We’re a family of 6, as you probably know by now. And, as we imagined, finding accommodation for all of us isn’t easy nor cheap. But we manage, and we’re here to share how.
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There’s a lot we need, but our main needs are basic:
– washing machine
– enough beds
– private bathroom
This is really what we look for when we’re searching for a place to stay.
Since most hotels end up being way too expensive (well, we do need 2 rooms, mostly) and most of them aren’t equipped for cooking, we end up choosing to rent an apartment or house.
That’s almost always been our choice for the last 10 months, with rare exceptions.
We do stay in hotels, bus it’s mostly only for the night before travels. When we do so, we look on booking.com and book the cheapest option that offers free transportation to the airport + breakfast. We’ve had some great hotels and some strange ones, but either way, we think it’s always nice to have a hotel night. We don’t always book through that website. Sometimes we just use it to browse the options and get in contact with the hotel asking for a discount. If they don’t offer, we book through booking.com just for the free cancellation.
Today I’m sharing with you a few steps for a great holiday rental stay.
1 – Choose well
Obvious, but not so easy. First of all, use the filters. They help a lot on narrowing down your options. When there are INTERNET and WI-FI as 2 different options, see what fits you best. We always try with one and then the other, and never with both options ticked because it doesn’t all the places with one or the other.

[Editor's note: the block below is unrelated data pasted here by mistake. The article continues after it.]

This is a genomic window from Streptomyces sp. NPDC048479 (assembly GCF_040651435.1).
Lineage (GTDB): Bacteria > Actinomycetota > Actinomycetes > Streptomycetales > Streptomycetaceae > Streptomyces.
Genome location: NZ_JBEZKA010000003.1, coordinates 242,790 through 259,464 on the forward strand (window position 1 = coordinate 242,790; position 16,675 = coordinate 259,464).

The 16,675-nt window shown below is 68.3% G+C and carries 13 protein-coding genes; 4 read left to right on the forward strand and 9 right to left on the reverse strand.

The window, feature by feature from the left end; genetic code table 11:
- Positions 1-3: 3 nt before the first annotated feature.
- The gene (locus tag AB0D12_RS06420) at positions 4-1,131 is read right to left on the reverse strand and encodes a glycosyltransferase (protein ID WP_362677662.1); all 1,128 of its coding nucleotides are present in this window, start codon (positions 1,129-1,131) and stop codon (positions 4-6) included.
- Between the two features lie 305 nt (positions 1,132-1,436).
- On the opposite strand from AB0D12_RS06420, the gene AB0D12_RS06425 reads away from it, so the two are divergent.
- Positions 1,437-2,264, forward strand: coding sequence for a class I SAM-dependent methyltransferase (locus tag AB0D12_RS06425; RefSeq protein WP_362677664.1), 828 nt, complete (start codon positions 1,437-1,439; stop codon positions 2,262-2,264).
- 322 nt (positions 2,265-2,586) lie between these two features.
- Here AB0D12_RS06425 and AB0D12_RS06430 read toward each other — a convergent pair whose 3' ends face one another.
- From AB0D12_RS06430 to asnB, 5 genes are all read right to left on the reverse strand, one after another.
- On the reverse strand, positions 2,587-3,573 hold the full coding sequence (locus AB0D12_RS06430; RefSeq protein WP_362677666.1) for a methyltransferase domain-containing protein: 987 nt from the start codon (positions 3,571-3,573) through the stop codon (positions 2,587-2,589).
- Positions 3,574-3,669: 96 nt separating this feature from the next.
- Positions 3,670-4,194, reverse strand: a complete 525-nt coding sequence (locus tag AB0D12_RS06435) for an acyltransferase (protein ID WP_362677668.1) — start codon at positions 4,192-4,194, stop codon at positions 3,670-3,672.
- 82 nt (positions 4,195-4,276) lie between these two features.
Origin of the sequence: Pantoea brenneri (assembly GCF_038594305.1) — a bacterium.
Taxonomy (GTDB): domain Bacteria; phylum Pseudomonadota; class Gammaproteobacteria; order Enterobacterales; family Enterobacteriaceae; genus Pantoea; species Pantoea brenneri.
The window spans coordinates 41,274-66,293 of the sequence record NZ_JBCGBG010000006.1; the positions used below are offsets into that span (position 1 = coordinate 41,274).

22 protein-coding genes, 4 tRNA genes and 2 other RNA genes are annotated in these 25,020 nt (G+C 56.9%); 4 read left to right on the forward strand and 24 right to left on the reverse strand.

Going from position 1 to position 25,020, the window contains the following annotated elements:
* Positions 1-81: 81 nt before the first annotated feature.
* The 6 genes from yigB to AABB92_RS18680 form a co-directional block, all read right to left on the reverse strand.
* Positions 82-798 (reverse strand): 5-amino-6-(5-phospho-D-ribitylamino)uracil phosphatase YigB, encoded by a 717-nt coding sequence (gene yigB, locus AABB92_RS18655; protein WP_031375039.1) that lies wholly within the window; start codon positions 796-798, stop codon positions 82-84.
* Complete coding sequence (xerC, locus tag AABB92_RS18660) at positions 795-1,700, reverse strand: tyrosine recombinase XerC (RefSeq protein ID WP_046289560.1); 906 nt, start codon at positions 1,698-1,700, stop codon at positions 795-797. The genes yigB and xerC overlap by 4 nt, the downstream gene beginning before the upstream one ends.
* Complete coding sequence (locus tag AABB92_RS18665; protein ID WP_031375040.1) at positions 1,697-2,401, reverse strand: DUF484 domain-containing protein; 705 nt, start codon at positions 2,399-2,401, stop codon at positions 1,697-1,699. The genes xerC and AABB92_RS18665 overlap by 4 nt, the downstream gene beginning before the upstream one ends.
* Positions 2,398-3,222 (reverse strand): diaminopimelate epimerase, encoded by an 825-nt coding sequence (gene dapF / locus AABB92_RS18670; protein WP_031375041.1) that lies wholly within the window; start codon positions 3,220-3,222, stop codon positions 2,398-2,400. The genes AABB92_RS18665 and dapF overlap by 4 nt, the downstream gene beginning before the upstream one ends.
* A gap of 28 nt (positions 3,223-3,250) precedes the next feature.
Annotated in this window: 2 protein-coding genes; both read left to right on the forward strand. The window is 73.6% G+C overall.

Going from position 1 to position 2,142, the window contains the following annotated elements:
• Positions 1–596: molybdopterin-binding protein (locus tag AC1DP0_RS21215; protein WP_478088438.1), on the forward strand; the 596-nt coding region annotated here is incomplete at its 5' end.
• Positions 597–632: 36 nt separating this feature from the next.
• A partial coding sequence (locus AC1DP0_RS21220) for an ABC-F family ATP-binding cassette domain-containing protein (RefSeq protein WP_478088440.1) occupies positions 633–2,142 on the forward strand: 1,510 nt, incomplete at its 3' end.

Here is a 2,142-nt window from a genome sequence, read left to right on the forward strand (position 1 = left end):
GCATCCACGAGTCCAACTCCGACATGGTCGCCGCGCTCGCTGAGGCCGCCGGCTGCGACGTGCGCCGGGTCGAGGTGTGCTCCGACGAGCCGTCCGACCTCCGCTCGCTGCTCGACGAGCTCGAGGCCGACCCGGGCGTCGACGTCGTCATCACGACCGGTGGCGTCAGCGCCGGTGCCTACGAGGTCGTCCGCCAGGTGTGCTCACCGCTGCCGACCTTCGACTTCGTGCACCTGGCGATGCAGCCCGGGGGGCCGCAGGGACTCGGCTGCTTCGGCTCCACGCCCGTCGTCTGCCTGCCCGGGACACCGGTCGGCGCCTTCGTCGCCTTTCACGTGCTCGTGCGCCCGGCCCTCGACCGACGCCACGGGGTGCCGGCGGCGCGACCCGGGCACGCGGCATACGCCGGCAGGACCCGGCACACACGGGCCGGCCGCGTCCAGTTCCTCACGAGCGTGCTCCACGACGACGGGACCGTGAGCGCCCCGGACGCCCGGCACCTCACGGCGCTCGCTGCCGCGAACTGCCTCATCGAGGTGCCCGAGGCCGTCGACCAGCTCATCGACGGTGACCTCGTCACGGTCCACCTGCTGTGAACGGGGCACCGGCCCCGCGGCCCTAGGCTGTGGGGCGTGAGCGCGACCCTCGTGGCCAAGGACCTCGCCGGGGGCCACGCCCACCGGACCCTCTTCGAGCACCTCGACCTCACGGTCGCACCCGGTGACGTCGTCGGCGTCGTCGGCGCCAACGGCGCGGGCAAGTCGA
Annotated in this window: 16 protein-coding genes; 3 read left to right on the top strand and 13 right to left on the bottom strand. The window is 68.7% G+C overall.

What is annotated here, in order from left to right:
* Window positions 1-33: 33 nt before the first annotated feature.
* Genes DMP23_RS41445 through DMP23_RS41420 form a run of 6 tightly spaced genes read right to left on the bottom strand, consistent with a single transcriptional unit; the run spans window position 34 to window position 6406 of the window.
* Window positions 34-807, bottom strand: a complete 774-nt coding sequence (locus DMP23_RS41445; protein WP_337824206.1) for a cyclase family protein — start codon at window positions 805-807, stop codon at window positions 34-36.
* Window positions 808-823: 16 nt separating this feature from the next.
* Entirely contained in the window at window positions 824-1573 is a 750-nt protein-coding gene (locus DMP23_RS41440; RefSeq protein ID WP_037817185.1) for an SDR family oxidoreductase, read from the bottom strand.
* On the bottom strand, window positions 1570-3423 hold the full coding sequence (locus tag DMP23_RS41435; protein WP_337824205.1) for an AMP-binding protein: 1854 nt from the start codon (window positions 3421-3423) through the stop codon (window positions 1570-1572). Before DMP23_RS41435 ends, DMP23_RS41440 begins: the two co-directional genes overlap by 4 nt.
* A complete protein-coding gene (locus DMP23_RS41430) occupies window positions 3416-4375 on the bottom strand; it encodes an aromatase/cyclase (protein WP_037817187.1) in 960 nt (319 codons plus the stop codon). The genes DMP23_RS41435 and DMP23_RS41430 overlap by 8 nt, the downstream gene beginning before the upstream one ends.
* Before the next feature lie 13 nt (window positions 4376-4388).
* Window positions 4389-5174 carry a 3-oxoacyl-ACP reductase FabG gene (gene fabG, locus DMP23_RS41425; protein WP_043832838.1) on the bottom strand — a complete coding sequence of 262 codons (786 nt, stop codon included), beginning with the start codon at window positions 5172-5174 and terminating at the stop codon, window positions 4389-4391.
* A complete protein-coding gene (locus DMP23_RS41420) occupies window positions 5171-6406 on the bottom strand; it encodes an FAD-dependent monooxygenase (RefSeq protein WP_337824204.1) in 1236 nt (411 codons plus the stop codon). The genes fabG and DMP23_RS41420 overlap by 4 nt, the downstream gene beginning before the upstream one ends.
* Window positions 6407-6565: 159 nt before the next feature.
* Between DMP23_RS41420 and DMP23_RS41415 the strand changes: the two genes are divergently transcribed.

Read the reviews. Really read the reviews. The longer ones, they’re the best ones. And read the bad ones carefully, because they’re a great indicator of what you’ll find. We’ve rented places with no review too, but I’ll get to that later.
2 – Talk to the owner before booking
We always do. There can be ‘Internet’ on the listing, but it might be limited or really slow or shared between tons of people. The washing machine can also be at a nearby coin laundry. The very important stuff needs to be communicated and asked through the website if you’re using Airbnb or anything like it. If you contact the owner in private, then in the case of a problem, it’ll be more difficult for the managing website to address it so always contact the owners there. Don’t hesitate to ask anything, and always follow your gut. It’s important that the owner responds, that he/she is nice and willing to help. Plus, if you really want a certain place and the price tag doesn’t match your budget, ask for a discount! We’ve heard very few ‘no’s so far. This step is very important when booking a house with no review.
3 – Play with the dates
We visit 2 or 3 cities in most countries we go to. If we don’t have anything major scheduled, we just play around with the dates to see when each house is available. Sometimes we end up not getting to see one or other place we wanted to because of the availability of houses and dates, but it’s all part of the deal. We found out that staying less than a week is a bit stressful and we don’t really relax and feel ‘home’ but we also found that staying for longer than 2 weeks means heavy cleaning and we want to avoid that too. Anything between 1 and 2 weeks is our aim, but yours is probably different! Don’t be afraid to try out.
4 – Confirm with the owner everything that’s important through the website
Again, always through Airbnb, Homeaway, or any other website. Only contact the owner in private for silly stuff like ‘Where’s the best restaurant’. It’s super important that those websites have all the messages so they can assess quickly in case of a problem. We’ve never had any major problem, so we don’t really know how that’d work, but we follow it just in case.
5 – Book
I don’t know about you, but it’s super exciting for me when we book a new place. Oh, the possibilities! Double check dates, prices and confirmation for all the important things before clicking the book button, but then click it thinking of all the great things that’ll happen!
6 – Talk to the owner about the best way to get to the house, if they hadn’t sent you already – and others